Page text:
Rents continue winter decline

Providence leads US in year-over-year rent growth

The latest rent report from Apartment List shows that the national median monthly rent growth in November was -0.9 percent. Year-over-year rent growth was -1.1 percent.

Apartment List reported the national median apartment rent to be $1,340, down $13 from last month’s figure.

Visualizing the data

The first chart shows the history of the national median rent level since 2017. It is plotted year-by-year so that the annual change pattern is visible.

median rent history

The chart shows that year-over-year rent growth has been negative since June while month-over-month rent growth has been negative since August.

The pre-pandemic rent growth pattern had rents consistently rising year-over-year with an average gain of 2.8 percent. Seasonal month-over-month rent declines would start in either August or September and continue through January.

The next chart shows the year-over-year rate of rent growth since January 2018 plotted along with the national median apartment vacancy rate. The chart shows that the current vacancy rate is 6.45 percent. This compares to an average vacancy rate of 6.28 percent for 2018 and 2019. Over the last 4 months, the national average vacancy rate has crept up from 6.40 percent to its current 6.45 percent. Year-over-year rent growth at -1.08 percent is up from -1.28 percent last month and -1.36 percent the month before.

year-over-year rent growth and vacancy rate

The final chart shows the change in the national median apartment rent since January 2017 in nominal dollar terms along with two other measures of rent accounting for changes in income and price levels. The Income adjusted curve adjusts the rent by the change in average hourly earnings as reported by the Bureau of Labor Statistics. The Inflation adjusted curve adjusts the rent by the general change in price level as measured by the Consumer Price Index for all urban consumers (CPI-U). The curves show that, while rents have soared in nominal terms, when adjusted for wage growth or for the general increases in prices, they are nearly at the same levels they were at prior to the pandemic.

rent growth adjusted for wage gains and CPI-U

Leaders and trailers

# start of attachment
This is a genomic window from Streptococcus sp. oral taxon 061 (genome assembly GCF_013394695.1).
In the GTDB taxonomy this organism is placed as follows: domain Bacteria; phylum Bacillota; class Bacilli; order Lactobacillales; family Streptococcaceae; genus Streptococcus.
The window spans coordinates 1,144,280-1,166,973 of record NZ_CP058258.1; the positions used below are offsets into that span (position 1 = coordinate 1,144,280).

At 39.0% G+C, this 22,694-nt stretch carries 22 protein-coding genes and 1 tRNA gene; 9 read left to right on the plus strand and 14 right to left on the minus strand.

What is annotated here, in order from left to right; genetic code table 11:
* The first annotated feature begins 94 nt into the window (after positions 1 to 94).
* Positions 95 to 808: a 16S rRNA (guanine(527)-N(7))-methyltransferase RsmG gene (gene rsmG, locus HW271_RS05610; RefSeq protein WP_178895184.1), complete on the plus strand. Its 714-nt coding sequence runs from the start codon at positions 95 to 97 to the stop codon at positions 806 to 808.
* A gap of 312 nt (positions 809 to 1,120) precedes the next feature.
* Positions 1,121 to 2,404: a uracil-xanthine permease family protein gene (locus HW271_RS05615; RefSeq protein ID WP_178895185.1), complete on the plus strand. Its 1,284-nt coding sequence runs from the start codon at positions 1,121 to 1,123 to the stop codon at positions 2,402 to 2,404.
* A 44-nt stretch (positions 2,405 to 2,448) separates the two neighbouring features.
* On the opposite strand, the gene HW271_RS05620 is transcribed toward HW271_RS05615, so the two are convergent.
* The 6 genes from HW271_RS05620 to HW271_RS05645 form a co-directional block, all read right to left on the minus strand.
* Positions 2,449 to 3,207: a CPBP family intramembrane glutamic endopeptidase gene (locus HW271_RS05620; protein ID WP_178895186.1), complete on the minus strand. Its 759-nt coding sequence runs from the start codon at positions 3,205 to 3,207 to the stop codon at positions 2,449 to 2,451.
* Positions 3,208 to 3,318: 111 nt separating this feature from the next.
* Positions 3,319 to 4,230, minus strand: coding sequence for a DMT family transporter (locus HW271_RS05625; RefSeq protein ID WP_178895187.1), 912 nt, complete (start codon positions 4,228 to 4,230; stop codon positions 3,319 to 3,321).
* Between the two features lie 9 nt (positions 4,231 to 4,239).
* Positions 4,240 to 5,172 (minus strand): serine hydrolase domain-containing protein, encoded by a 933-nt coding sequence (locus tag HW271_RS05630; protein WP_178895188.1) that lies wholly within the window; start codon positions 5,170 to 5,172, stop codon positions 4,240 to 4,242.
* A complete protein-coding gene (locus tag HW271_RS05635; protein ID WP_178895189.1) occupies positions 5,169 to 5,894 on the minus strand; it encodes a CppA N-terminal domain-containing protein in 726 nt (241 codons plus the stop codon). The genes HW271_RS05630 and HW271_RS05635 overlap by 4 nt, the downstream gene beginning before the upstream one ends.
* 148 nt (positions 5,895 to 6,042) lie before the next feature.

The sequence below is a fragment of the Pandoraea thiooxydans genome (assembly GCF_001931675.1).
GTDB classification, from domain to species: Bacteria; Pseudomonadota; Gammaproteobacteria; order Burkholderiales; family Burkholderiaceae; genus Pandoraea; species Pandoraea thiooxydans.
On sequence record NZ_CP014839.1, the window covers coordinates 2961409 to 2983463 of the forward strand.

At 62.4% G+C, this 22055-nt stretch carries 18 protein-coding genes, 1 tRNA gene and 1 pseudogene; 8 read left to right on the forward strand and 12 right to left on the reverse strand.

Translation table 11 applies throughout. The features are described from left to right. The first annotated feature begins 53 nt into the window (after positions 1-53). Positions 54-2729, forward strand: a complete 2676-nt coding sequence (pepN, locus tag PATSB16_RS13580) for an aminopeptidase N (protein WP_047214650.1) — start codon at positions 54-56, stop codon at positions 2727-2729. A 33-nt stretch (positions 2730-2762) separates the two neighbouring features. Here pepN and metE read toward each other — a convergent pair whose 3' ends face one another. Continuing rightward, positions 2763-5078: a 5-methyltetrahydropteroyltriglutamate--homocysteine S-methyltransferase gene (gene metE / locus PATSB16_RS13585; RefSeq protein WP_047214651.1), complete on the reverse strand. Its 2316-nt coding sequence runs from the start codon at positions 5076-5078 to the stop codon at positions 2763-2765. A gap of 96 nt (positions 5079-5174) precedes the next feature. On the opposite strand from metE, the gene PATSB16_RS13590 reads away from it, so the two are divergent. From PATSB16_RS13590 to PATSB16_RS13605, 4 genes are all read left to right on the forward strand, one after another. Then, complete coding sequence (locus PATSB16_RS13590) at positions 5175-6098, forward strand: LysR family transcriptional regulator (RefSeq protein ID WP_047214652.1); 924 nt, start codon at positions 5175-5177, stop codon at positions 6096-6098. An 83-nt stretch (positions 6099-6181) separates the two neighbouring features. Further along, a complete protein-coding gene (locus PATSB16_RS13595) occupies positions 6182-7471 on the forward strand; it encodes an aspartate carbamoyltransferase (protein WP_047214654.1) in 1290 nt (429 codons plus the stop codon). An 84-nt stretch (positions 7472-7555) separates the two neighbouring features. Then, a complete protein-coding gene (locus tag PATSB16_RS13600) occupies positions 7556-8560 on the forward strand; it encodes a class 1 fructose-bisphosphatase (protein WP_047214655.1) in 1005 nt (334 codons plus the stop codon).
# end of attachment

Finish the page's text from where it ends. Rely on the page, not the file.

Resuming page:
Apartment List provides the underlying data they collected in compiling their report and that data was used to create the tables, below. The tables look at the 50 most populous metropolitan statistical areas defined by the US Census Bureau and identify the top and bottom 10 metros for year-over-year rent growth. The tables provide the median monthly rent in the metro, the metro’s vacancy rate, the annual percentage change in rent (YoY Metro) along with the percentage change from the prior month’s rent level (MoM Metro). They also list the percentage changes in rent for the metro areas compared to the rent levels in February 2020, right before the pandemic struck (Feb 20).

The first table shows the 10 metros with the largest annual rent percentage increases. The list is notable for the absence of fast growing sunbelt cities.

Metro Metro Rent Vacancy YoY Metro MoM Metro Feb 20
Providence $1,448 4.7 4.7 (1.24) 31.6
Milwaukee $1,142 6.4 4.4 (0.34) 21.5
Louisville $1,101 6.0 3.5 (0.46) 21.9
Chicago $1,427 5.3 3.4 (0.95) 18.5
Oklahoma City $1,130 6.1 3.1 0.01 27.0
Boston $1,958 5.1 2.9 (1.03) 17.5
Hartford $1,501 5.3 2.9 (0.57) 26.7
New York $2,064 4.3 2.9 (0.90) 18.7
Washington $1,973 5.2 2.4 (0.75) 12.7
Indianapolis $1,205 5.9 2.3 (0.12) 30.0

The next table shows the 10 metros with the smallest annual rent increases.

Metro Metro Rent Vacancy YoY Metro MoM Metro Feb 20
Austin $1,558 8.9 (6.2) (1.45) 17.3
Portland $1,492 6.6 (5.3) (1.04) 12.0
San Francisco $2,036 5.6 (4.2) (1.36) (5.8)
Phoenix $1,532 6.8 (4.2) (0.91) 25.9
Atlanta $1,479 7.1 (4.2) (1.23) 21.7
Orlando $1,579 6.8 (3.9) (1.18) 25.1
Raleigh $1,474 7.7 (3.8) (1.49) 25.9
Jacksonville $1,444 6.6 (3.6) (1.07) 27.3
San Antonio $1,243 8.7 (3.0) (1.22) 16.7
Salt Lake City $1,436 7.9 (3.0) (0.63) 25.1

In November, 28 of the 50 most populous metros saw their rents decline on a year-over-year basis. However, 48 of the metros saw rents decline on a month-over-month basis. San Francisco remains the only top-50 metro that still has rents that are below their level in February 2020, immediately before the pandemic.

The average rent in the 10 metros with the highest rent growth is $1,495 per month, while the average rent charged in the 10 lowest rent growth metros is slightly higher at $1,527 per month.

The average vacancy rate for the high rent growth metros is 5.4 percent compared to 7.3 percent for the low rent growth rate metros. The average rent growth since February 2020, before COVID struck, is 22.6 percent for the high rent growth metros versus 19.1 percent for the others.

The complete Apartment List report covers many more metros in addition to city, county and state data. It also provides readers with the opportunity to download their data sets. The latest report can be found here.